I’m hoping to stretch out this period of rest another week and a half. I actually feel sufficiently recovered from NaNoWriMo to get back in the groove, but there’s a long flight ahead for my family next week, and my pre-trip anxiety is not conducive to creativity. Give me a few days to get over the jet lag and appreciate the abundant sunshine and warm sand — I really am a fortunate man — by the day after Christmas, I should have an idea for my next project, as well as the enthusiasm to give it my full attention. Might even be able to finish it before heading back to my home in the Frozen North.
Feel a need to balance the holiday cynicism I’ve exhibited the last couple of days. Passionate Creative Christian today encourages us to find (quite literally, by walking) a place of serenity when life stops us from reaching our goals. Walking has always been a therapeutic exercise for me, and while I’m not particularly fond of quite cold water (especially this time of year, hoo-chee momma that’s COLD), I have often found that my legs can take me places my mind can’t conceive.
The author also shares a passage from Ecclesiastes, my favorite book in either testament of the Bible (a fact not at all surprising, seeing as I am a cynic).
Is there anything normal about this time of year? Work at many offices grinds to a halt (the company I work for employs hundreds of contractors, and most will be furloughed the last two weeks of this month), stores are absurdly crowded, resting on weekends and evenings isn’t a consideration, talentless pop singers release painful renditions of tired songs, we eat and drink too much — then we cover merchandise we can’t afford in overpriced tissue paper that’s swiftly torn apart to reveal a gift to a person who doesn’t need what’s inside. Fa-la-la, la-la-la, la, la, la.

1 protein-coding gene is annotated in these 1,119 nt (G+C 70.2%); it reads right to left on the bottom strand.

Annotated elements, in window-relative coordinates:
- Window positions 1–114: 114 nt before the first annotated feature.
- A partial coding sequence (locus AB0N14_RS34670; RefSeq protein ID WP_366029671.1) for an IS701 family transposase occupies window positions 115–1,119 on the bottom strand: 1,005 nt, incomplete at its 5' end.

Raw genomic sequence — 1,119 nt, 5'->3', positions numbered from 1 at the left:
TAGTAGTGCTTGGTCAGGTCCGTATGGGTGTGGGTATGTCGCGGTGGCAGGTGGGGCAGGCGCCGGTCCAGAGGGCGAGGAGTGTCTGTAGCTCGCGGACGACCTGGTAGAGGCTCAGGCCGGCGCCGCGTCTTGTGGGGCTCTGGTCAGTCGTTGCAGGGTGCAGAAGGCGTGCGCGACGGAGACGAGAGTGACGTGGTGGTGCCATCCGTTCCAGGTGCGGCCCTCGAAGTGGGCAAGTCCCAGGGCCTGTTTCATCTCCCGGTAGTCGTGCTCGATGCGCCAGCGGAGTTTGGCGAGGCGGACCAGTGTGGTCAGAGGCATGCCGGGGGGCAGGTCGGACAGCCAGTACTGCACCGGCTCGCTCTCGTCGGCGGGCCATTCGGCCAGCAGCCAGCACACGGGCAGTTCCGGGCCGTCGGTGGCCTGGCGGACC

Filled with stress and anxiety, this season can be a difficult time for people who suffer from depression. I’m doing pretty well so far this year, but lilypup is clearly struggling. As always, her blog is a disarmingly honest journal of her bipolar disorder; my own condition is not nearly as severe, but I’ve encountered many of the reactions she so vividly describes, from the manic sense of freedom and relief (“I’m up at 6:30 writing away. I had a great adventure last night! We went to an auction!”) to the dark moments of despair and weakness (“Really rough time last night. Got to crying and couldn’t stop. Don’t like to cry in front of my kids but I did.”). lily’s writing could easily descend into pity or self-importance, but she manages to avoid those traps by sticking to a very simple desire — to be happy, healthful, and, for lack of a better term, normal:
I wonder what it would be like to feel steady basically every day. Go off to work, come home, get some dinner together, and have a little social life.
Some might consider this desire trite and mundane, but as someone who can empathize with people who suffer from bipolar disorder, I think her sentiment is beautiful.